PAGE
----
Continuing with its attempts to persuade regulators that the company did not break any antitrust laws, Google (NASDAQ:GOOG) chief executive Larry Page has met with U.S. Federal Trade Commission officials in Washington, D.C. The agency is close to completing its 19-month investigation of the company’s business practices, and according to Bloomberg, Google is hoping that any agreement it makes with the FTC won’t be bound by a consent decree.
What is the FTC Investigation About?
Google has been under investigation for allegedly changing the results on its popular search website so that they favor its own services. Other important issues include Google’s exclusive agreements to provide search services to online publishers, alleged misuse of patents to block rival smartphones from entering the market, and allegations that it used customer reviews from other websites without permission.
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The FTC is said to be incredibly concerned about Google’s dominance of Internet search, and the agency’s chairman, Jon Leibowitz, has told the company that it should either be ready to face a lawsuit or accept a resolution that includes a consent decree.
What Can Google Do About It?
Google is concerned that entering a formal settlement agreement may hurt business and the company has reportedly been in settlement talks with the FTC for about a week. In addition to Page, Google chairman Eric Schmidt is reportedly also involved in talks, and according to Bloomberg, was spotted on Capitol Hill with the head of the company’s Washington office, the former New York Republican Congresswoman Susan Molinari.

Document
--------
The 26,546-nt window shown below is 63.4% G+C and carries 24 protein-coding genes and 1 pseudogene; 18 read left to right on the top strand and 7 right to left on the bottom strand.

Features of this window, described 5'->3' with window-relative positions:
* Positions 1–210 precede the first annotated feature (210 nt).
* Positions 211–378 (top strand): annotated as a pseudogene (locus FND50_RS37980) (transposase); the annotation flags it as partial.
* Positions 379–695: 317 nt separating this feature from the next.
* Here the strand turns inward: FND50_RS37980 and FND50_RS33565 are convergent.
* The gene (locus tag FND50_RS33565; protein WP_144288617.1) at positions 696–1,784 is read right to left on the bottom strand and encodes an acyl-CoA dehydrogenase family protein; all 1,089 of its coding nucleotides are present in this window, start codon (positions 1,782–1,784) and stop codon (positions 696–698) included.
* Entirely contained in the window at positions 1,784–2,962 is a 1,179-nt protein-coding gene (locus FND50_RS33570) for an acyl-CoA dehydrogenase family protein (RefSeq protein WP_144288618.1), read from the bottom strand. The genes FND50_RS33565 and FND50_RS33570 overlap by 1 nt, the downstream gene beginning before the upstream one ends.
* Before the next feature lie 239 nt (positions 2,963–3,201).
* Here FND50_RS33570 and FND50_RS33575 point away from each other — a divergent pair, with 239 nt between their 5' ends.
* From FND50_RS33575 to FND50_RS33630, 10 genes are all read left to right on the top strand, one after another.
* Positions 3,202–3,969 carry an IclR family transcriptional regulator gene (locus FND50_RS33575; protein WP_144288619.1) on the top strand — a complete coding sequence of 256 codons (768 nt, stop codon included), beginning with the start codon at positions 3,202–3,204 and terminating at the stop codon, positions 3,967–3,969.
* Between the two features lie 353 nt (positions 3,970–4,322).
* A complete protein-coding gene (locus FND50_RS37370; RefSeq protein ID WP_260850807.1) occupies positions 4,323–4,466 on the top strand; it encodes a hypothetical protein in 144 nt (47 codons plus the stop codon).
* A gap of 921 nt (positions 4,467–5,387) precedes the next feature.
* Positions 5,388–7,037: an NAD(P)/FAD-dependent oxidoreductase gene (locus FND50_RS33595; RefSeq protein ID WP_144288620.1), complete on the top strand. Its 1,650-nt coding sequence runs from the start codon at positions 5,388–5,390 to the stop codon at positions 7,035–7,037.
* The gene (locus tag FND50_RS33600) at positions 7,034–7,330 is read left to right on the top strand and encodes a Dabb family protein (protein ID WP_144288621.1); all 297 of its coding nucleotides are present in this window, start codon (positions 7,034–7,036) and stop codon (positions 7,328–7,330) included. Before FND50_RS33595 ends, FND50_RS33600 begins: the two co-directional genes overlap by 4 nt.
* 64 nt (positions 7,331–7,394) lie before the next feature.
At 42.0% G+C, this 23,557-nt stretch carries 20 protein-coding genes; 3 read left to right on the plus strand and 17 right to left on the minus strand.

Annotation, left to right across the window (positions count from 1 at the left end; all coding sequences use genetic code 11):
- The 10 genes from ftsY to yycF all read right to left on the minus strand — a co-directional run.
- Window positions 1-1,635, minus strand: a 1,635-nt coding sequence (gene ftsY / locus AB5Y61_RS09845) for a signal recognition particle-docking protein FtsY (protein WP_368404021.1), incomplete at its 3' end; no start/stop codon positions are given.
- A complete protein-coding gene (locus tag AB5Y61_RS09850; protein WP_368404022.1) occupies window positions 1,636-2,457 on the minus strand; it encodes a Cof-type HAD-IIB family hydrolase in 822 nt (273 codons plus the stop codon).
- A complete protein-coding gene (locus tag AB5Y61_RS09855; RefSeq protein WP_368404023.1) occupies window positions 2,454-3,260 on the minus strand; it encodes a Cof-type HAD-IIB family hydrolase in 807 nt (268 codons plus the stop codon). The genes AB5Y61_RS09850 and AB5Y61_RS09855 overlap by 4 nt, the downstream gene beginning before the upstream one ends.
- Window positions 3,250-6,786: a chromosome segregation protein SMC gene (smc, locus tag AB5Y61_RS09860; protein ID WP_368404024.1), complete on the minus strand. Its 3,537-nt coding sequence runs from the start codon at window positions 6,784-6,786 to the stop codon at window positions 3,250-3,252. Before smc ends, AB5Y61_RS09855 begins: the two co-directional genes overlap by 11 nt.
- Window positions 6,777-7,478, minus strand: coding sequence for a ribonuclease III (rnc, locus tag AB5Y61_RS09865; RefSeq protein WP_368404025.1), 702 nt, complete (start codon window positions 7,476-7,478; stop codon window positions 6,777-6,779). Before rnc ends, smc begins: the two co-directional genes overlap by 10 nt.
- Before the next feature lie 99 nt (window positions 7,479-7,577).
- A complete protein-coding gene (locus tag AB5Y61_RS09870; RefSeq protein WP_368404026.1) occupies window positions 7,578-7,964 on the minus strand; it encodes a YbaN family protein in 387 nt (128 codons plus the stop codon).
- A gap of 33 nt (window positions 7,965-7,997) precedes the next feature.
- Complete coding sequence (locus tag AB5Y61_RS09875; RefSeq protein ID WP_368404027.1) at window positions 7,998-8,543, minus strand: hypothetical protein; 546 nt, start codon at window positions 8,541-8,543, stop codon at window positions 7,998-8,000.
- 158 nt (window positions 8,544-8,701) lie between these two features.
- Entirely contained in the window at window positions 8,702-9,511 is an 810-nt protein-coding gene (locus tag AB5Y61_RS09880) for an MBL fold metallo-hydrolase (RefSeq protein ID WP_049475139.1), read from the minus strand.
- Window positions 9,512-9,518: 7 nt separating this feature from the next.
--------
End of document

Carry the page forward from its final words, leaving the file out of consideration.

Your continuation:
“We continue to work cooperatively with the Federal Trade Commission and are happy to answer any questions they may have,” Google spokesman Adam Kovacevich told Bloomberg.
How Can This Impact the Company’s Stock?
Getting sued by the government agency will not be in Google’s interests, so a settlement remains the best option. However, considering the scale of the allegations, the FTC is not expected to allow the company to be let off easy. In addition, Google is also in discussions with European Union officials to resolve similar antitrust concerns in that continent. It has been blamed for ranking its services higher, copying content, and making advertising agreements that kill competition — all serious offenses. Not a positive chain of circumstances at all.